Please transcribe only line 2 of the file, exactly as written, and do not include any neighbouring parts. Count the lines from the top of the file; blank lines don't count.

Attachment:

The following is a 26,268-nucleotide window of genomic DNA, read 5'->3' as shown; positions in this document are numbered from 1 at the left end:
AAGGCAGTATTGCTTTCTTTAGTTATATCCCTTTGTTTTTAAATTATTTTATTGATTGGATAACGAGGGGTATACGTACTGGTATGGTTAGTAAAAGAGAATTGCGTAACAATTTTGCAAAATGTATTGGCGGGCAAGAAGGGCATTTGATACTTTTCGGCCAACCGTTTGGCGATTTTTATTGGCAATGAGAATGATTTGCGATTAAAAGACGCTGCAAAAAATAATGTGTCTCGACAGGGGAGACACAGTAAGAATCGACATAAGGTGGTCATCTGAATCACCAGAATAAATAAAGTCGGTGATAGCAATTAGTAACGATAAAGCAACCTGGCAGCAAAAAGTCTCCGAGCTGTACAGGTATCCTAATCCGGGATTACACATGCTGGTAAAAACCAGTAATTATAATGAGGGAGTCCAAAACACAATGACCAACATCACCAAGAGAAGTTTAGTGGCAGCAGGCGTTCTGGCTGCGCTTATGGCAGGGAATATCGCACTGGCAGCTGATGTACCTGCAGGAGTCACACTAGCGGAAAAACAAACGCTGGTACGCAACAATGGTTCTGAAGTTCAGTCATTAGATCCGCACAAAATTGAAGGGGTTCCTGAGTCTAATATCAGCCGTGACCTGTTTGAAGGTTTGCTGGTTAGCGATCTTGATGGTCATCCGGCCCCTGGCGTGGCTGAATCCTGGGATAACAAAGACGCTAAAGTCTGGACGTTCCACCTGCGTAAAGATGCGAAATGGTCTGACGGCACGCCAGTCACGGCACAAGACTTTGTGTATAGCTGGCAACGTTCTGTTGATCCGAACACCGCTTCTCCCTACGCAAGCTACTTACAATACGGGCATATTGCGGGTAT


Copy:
AAGGCAGTATTGCTTTCTTTAGTTATATCCCTTTGTTTTTAAATTATTTTATTGATTGGATAACGAGGGGTATACGTACTGGTATGGTTAGTAAAAGAGAATTGCGTAACAATTTTGCAAAATGTATTGGCGGGCAAGAAGGGCATTTGATACTTTTCGGCCAACCGTTTGGCGATTTTTATTGGCAATGAGAATGATTTGCGATTAAAAGACGCTGCAAAAAATAATGTGTCTCGACAGGGGAGACACAGTAAGAATCGACATAAGGTGGTCATCTGAATCACCAGAATAAATAAAGTCGGTGATAGCAATTAGTAACGATAAAGCAACCTGGCAGCAAAAAGTCTCCGAGCTGTACAGGTATCCTAATCCGGGATTACACATGCTGGTAAAAACCAGTAATTATAATGAGGGAGTCCAAAACACAATGACCAACATCACCAAGAGAAGTTTAGTGGCAGCAGGCGTTCTGGCTGCGCTTATGGCAGGGAATATCGCACTGGCAGCTGATGTACCTGCAGGAGTCACACTAGCGGAAAAACAAACGCTGGTACGCAACAATGGTTCTGAAGTTCAGTCATTAGATCCGCACAAAATTGAAGGGGTTCCTGAGTCTAATATCAGCCGTGACCTGTTTGAAGGTTTGCTGGTTAGCGATCTTGATGGTCATCCGGCCCCTGGCGTGGCTGAATCCTGGGATAACAAAGACGCTAAAGTCTGGACGTTCCACCTGCGTAAAGATGCGAAATGGTCTGACGGCACGCCAGTCACGGCACAAGACTTTGTGTATAGCTGGCAACGTTCTGTTGATCCGAACACCGCTTCTCCCTACGCAAGCTACTTACAATACGGGCATATTGCGGGTAT